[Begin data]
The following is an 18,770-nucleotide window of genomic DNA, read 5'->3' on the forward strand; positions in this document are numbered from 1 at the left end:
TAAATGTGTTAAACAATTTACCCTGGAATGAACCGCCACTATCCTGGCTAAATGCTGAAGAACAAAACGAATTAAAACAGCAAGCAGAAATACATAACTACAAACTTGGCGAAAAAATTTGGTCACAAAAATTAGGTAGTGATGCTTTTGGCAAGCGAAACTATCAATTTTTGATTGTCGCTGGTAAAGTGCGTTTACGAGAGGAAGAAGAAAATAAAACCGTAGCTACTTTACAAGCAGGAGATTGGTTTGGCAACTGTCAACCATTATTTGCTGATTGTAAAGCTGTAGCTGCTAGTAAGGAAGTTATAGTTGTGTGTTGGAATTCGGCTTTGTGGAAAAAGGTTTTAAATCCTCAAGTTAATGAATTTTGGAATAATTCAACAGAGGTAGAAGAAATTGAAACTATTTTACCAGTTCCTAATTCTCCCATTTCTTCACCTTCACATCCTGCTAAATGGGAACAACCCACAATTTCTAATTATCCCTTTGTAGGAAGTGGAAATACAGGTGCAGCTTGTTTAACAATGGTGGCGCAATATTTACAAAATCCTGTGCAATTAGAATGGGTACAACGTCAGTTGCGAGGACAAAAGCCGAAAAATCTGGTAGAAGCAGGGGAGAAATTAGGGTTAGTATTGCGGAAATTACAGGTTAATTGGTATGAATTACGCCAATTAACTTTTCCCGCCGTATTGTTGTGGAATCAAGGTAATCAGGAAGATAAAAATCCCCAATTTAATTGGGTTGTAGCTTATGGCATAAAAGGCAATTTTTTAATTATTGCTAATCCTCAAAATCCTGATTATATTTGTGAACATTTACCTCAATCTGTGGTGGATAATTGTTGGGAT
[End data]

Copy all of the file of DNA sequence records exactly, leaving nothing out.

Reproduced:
The following is an 18,770-nucleotide window of genomic DNA, read 5'->3' on the forward strand; positions in this document are numbered from 1 at the left end:
TAAATGTGTTAAACAATTTACCCTGGAATGAACCGCCACTATCCTGGCTAAATGCTGAAGAACAAAACGAATTAAAACAGCAAGCAGAAATACATAACTACAAACTTGGCGAAAAAATTTGGTCACAAAAATTAGGTAGTGATGCTTTTGGCAAGCGAAACTATCAATTTTTGATTGTCGCTGGTAAAGTGCGTTTACGAGAGGAAGAAGAAAATAAAACCGTAGCTACTTTACAAGCAGGAGATTGGTTTGGCAACTGTCAACCATTATTTGCTGATTGTAAAGCTGTAGCTGCTAGTAAGGAAGTTATAGTTGTGTGTTGGAATTCGGCTTTGTGGAAAAAGGTTTTAAATCCTCAAGTTAATGAATTTTGGAATAATTCAACAGAGGTAGAAGAAATTGAAACTATTTTACCAGTTCCTAATTCTCCCATTTCTTCACCTTCACATCCTGCTAAATGGGAACAACCCACAATTTCTAATTATCCCTTTGTAGGAAGTGGAAATACAGGTGCAGCTTGTTTAACAATGGTGGCGCAATATTTACAAAATCCTGTGCAATTAGAATGGGTACAACGTCAGTTGCGAGGACAAAAGCCGAAAAATCTGGTAGAAGCAGGGGAGAAATTAGGGTTAGTATTGCGGAAATTACAGGTTAATTGGTATGAATTACGCCAATTAACTTTTCCCGCCGTATTGTTGTGGAATCAAGGTAATCAGGAAGATAAAAATCCCCAATTTAATTGGGTTGTAGCTTATGGCATAAAAGGCAATTTTTTAATTATTGCTAATCCTCAAAATCCTGATTATATTTGTGAACATTTACCTCAATCTGTGGTGGATAATTGTTGGGAT